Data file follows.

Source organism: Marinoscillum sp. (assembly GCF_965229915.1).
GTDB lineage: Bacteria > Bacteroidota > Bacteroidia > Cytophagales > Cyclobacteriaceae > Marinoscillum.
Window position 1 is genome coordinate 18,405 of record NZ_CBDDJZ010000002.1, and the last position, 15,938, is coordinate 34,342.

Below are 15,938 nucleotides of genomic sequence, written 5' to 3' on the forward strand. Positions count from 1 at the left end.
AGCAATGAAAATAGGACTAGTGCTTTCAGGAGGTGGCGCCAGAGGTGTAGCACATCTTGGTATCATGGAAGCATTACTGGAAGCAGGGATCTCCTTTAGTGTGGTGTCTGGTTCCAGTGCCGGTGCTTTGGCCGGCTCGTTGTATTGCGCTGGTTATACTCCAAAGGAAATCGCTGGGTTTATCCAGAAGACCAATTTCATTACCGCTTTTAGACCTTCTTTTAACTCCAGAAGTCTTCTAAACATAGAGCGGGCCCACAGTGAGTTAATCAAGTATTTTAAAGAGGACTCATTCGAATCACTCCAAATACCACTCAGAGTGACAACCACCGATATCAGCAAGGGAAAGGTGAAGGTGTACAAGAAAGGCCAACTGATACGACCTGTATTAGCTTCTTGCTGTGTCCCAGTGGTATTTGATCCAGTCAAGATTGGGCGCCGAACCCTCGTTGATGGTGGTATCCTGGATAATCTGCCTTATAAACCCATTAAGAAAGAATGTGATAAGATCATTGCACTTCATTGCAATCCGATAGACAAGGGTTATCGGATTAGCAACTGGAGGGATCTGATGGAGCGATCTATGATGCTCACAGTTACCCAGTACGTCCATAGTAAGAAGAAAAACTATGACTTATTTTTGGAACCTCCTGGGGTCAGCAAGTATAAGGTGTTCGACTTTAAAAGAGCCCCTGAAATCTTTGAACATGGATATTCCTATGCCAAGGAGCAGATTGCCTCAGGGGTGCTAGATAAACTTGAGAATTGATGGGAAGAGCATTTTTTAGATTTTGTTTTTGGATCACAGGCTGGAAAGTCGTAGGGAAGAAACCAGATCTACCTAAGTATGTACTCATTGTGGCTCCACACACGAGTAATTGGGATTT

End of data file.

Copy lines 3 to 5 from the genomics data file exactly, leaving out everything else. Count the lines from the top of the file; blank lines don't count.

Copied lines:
Window position 1 is genome coordinate 18,405 of record NZ_CBDDJZ010000002.1, and the last position, 15,938, is coordinate 34,342.

Below are 15,938 nucleotides of genomic sequence, written 5' to 3' on the forward strand. Positions count from 1 at the left end.
AGCAATGAAAATAGGACTAGTGCTTTCAGGAGGTGGCGCCAGAGGTGTAGCACATCTTGGTATCATGGAAGCATTACTGGAAGCAGGGATCTCCTTTAGTGTGGTGTCTGGTTCCAGTGCCGGTGCTTTGGCCGGCTCGTTGTATTGCGCTGGTTATACTCCAAAGGAAATCGCTGGGTTTATCCAGAAGACCAATTTCATTACCGCTTTTAGACCTTCTTTTAACTCCAGAAGTCTTCTAAACATAGAGCGGGCCCACAGTGAGTTAATCAAGTATTTTAAAGAGGACTCATTCGAATCACTCCAAATACCACTCAGAGTGACAACCACCGATATCAGCAAGGGAAAGGTGAAGGTGTACAAGAAAGGCCAACTGATACGACCTGTATTAGCTTCTTGCTGTGTCCCAGTGGTATTTGATCCAGTCAAGATTGGGCGCCGAACCCTCGTTGATGGTGGTATCCTGGATAATCTGCCTTATAAACCCATTAAGAAAGAATGTGATAAGATCATTGCACTTCATTGCAATCCGATAGACAAGGGTTATCGGATTAGCAACTGGAGGGATCTGATGGAGCGATCTATGATGCTCACAGTTACCCAGTACGTCCATAGTAAGAAGAAAAACTATGACTTATTTTTGGAACCTCCTGGGGTCAGCAAGTATAAGGTGTTCGACTTTAAAAGAGCCCCTGAAATCTTTGAACATGGATATTCCTATGCCAAGGAGCAGATTGCCTCAGGGGTGCTAGATAAACTTGAGAATTGATGGGAAGAGCATTTTTTAGATTTTGTTTTTGGATCACAGGCTGGAAAGTCGTAGGGAAGAAACCAGATCTACCTAAGTATGTACTCATTGTGGCTCCACACACGAGTAATTGGGATTT